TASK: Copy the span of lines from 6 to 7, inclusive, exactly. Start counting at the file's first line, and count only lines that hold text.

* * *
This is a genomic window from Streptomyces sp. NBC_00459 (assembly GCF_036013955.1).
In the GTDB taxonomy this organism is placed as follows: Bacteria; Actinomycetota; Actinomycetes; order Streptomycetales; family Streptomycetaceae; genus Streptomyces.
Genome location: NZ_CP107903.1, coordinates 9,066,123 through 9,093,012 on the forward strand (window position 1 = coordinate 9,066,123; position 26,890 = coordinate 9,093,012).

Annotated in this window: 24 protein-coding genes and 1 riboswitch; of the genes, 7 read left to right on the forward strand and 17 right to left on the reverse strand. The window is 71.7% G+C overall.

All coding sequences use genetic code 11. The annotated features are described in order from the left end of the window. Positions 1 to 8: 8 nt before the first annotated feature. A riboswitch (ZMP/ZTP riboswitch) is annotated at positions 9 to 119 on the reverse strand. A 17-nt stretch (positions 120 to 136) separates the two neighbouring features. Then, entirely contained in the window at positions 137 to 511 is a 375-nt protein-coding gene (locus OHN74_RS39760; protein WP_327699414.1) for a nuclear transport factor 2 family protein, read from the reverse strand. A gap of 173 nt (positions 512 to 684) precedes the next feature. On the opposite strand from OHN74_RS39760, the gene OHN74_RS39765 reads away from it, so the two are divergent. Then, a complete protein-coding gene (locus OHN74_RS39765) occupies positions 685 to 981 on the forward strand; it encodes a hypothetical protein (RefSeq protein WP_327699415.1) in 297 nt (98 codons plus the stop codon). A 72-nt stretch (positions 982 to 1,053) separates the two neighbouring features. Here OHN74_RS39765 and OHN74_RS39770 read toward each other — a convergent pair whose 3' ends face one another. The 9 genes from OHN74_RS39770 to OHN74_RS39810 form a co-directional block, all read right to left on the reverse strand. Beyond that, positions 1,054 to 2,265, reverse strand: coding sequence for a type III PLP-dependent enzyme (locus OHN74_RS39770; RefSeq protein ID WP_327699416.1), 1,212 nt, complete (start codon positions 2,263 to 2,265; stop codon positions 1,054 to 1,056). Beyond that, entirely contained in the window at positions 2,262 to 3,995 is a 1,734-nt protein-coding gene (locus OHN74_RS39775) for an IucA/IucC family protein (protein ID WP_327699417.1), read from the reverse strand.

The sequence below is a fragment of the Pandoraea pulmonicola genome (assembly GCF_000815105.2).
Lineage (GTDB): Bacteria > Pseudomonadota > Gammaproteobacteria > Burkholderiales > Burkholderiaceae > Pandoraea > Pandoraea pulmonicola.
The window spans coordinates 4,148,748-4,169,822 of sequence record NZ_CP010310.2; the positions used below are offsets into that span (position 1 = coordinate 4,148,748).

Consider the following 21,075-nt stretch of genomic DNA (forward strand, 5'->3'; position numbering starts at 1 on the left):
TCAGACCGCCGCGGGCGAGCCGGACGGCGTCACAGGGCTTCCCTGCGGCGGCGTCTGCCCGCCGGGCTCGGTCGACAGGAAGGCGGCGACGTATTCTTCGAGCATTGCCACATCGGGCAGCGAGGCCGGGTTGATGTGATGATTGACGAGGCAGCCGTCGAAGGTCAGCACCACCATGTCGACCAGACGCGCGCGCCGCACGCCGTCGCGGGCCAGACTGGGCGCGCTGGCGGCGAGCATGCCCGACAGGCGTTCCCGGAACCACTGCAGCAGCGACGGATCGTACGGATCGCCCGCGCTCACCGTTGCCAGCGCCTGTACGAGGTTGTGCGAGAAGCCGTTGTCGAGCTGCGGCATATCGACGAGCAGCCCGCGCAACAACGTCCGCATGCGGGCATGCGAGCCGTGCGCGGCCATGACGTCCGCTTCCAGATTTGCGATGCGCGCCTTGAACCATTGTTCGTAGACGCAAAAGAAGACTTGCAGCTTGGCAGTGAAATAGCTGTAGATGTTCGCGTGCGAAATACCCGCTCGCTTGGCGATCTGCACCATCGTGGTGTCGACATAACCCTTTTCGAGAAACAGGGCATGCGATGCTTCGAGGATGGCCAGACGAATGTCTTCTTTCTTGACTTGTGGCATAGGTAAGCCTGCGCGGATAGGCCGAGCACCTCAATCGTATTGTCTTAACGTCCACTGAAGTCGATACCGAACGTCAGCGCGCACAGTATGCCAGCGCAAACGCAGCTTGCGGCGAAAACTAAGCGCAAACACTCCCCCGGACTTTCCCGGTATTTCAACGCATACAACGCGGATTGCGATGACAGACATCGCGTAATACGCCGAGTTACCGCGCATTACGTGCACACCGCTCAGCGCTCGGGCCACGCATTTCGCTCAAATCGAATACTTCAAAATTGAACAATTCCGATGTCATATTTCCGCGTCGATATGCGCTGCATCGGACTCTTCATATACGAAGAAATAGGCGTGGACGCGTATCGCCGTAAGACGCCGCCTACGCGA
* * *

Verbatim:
The sequence below is a fragment of the Pandoraea pulmonicola genome (assembly GCF_000815105.2).
Lineage (GTDB): Bacteria > Pseudomonadota > Gammaproteobacteria > Burkholderiales > Burkholderiaceae > Pandoraea > Pandoraea pulmonicola.